This author was new to me; I read the book because he’s supposed to be similar to Kafka.  Even in translation, Krzhizhanovsky is a lovely writer; his analogies and word choices seem so fresh, even original, compared to other writers.  The trouble is, I was confused most of the time.  I did like the last story, “Memories of the Future,” but it’s very similar to The Time Machine.  Would read more by him in the future (ha. ha.).
*** The Better Than the Movie Award ***
Pinocchio – Carlo Collodi
I’m not big on this fairytale, but it was certainly entertaining.  Pinocchio is such a bad son to Geppetto, and still I felt sorry for him.  Like most fairytales, the amount of exaggeration makes it hard to believe at times (I really think Pinocchio would have learned his lesson faster than he does!).  I’ll probably keep this one, though; it’s definitely a classic.
*** The Childhood Heroine Award ***
Joan of Arc: In Her Own Words
Joan of Arc has always been an inspiration to me.  This books is a compilation of quotes by her, which forms something of an autobiography.  It’s sobering to realize that the main reason we have these quotes is because she was captured and spoke the majority of these statements at her trial.  I really recommend this to anyone who wants to learn more about her.  Reading what she did and said 600 years ago makes you feel both how long ago and recent it was.
*** The Childhood Memory Award ***
The Silent World – Jacques Cousteau
I have a vague memory of watching a Jacques Cousteau film as a child.  He is probably one of the many reasons I grew up with a fascination for all things to do with the ocean.  This memoir talks about Cousteau’s early diving career, his various diving projects, and general opinions on topics related to diving.  It wasn’t gripping, but I learned quite a few things, historical and scientific, and the writing style is accessible.  A good read to learn more about him.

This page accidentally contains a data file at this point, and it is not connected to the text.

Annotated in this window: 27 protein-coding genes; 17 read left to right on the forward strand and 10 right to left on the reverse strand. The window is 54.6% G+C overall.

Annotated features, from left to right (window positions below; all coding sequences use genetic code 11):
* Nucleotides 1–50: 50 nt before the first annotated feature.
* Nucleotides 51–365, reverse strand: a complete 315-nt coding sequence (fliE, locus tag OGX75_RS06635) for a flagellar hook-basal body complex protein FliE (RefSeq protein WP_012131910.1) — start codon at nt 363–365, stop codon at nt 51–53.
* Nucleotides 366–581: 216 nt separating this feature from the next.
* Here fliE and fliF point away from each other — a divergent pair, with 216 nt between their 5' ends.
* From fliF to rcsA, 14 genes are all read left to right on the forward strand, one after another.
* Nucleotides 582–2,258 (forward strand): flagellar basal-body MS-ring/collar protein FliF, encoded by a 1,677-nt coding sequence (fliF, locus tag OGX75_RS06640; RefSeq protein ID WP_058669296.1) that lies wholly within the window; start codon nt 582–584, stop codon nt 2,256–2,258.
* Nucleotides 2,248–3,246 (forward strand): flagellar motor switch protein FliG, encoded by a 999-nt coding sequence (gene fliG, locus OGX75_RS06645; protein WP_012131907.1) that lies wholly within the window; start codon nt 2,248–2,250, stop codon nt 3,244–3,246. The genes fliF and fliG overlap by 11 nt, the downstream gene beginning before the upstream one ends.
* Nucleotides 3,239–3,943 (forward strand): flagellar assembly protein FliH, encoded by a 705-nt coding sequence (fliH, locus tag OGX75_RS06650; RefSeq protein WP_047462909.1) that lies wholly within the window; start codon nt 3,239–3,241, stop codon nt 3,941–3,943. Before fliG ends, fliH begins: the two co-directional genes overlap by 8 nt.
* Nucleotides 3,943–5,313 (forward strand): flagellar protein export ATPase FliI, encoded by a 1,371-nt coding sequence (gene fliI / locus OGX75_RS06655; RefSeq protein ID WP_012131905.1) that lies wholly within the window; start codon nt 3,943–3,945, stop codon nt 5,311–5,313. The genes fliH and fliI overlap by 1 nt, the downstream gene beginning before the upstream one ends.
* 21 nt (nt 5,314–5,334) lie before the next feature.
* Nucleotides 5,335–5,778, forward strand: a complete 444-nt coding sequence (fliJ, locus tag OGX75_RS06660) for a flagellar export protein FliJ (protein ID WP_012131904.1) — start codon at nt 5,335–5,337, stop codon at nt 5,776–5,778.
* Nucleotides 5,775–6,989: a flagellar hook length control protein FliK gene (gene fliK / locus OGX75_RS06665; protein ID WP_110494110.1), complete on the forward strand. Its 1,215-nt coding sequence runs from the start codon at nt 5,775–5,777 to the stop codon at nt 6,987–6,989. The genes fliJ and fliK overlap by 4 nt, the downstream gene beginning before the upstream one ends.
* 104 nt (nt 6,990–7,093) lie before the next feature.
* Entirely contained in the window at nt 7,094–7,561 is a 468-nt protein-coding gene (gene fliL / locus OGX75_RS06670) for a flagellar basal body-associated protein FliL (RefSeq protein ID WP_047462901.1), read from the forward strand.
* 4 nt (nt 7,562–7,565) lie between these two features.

*** The Changed My Life Award ***
Works of Love – Søren Kierkegaard 
I left the sticky notes in this book – and not just the few that are pictured.  It’s difficult to describe a book like this without feeling vulnerable, because I can’t adequately summarize it, and I can’t say I agree with him 100%, and I can’t tell you it’s a must read.  I have no idea how Works of Love affects one reader from the next.  Yes, it changed my life; it made me look at something familiar in a new way.

I think of Kierkegaard as this lonely person who is thinking through everything out loud, and some of it is confusion, and some of it is inspired, and he offers it all up to the reader without apology, because he is only human and never expected to think “perfect” thoughts, only to strive for truth.  I don’t know if that’s Kierkegaard, or me projecting myself onto the impression of him.  I think he was born to write this book, in any case.

Whatever the world takes away from you, thought it be most cherished, whatever happens to you in life, however you may have to suffer because of your striving, for the good, if you please, if men turn indifferent from you or as enemies against you…if even your best friend should deny you – if nevertheless in any of your strivings, in any of your actions, in any of your words you truly have consciously had love along: then take comfort, for love abides. (p. 279)